Lot 93: Remarkable hand-corrected typed manuscript with a lengthy handwritten passage at the conclusion, unsigned, nine pages, 7.75 x 11, no date. The long handwritten portion, penned on both sides of the final page, in part (spelling and grammar retained): "Democ can't change its ideas overnight unless severely shocked—not shocked as Germany did not do anything that England did not regard as something that while unfortunate in name was allright in principle. The persecution of the Jews aroused more animosity than the march at the Rhineland…Frequent articles showing Ger[many] could not win any war etc & victory in World War gave feeling of confidence. Took time to change—Abyssinia same—not ready till Munich.Up to 1936—good but have & reassured. Now they were converted but only to the need for it. Not willing to make sacrifices until 1938. This 1/2 attitude spelt disaster as…would take 3 years. What's the solution—acknowledge I dictator in changing P.O. & also in putting his energies and effort to work. How can you have democ complete. Looks as though you cant. They have not had our natural resources made them willing to accept it. Maybe in the future we will have England too rich & well off to accept the hardships in 1936." In addition to this handwritten passage, Kennedy makes numerous pencil corrections and revisions throughout the manuscript. In overall fine condition, with some toning and small edge tears.This is undoubtedly some type of draft related to John F. Kennedy's 1940 Harvard thesis, Why England Slept, which was then published as a book with the encouragement of his father. The book examines the years leading up to World War II and the measures taken—or not taken—by England to extinguish the German threat before it developed into world war. Unlike most, he did not criticize Great Britain's policy of appeasement toward Germany; the first example of German aggression came in March 1936 with their "march at the Rhineland," an act that violated the Treaty of Versailles. Kennedy also alludes to the Abyssinia Crisis and Mussolini's invasion of Ethiopia in 1935–36, and the Munich Agreement in 1938 by which England permitted the German annexation of the Sudetenland.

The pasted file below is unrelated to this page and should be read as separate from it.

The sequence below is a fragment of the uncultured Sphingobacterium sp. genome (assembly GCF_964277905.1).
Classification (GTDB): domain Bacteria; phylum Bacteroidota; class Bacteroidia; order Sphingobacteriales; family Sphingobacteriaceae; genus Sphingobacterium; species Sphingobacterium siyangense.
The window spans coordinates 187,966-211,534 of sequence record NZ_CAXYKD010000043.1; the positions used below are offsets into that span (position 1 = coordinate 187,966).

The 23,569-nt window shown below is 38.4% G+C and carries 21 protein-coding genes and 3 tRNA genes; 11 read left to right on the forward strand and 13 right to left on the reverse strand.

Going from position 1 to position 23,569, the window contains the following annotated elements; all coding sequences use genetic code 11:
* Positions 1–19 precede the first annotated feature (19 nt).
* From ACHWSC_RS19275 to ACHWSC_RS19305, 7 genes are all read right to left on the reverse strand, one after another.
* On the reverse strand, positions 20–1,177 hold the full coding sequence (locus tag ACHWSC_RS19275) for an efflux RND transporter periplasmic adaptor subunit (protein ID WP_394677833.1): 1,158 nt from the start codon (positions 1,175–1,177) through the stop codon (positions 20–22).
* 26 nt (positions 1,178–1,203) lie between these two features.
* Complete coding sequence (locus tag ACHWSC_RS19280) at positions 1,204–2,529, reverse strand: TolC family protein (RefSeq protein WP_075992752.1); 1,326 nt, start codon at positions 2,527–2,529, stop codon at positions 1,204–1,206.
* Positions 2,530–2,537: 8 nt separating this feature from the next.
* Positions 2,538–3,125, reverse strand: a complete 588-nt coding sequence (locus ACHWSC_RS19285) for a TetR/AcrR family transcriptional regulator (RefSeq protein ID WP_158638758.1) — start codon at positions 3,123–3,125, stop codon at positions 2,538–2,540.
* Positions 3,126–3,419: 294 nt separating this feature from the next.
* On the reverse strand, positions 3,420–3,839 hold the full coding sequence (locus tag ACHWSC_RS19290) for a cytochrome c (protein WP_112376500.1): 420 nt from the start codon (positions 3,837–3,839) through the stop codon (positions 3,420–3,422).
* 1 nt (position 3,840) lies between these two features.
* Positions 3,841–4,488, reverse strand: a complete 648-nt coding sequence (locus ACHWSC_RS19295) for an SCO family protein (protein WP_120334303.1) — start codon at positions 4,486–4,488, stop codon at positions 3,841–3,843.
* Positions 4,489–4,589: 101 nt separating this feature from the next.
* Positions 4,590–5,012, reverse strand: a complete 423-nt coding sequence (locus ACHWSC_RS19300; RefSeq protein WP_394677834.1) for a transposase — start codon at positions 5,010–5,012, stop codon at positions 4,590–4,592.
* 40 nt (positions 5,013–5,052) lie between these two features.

RR Auction's Fine Autographs and Artifacts Auction 467
Wednesday, 13th January 2016
Write a response...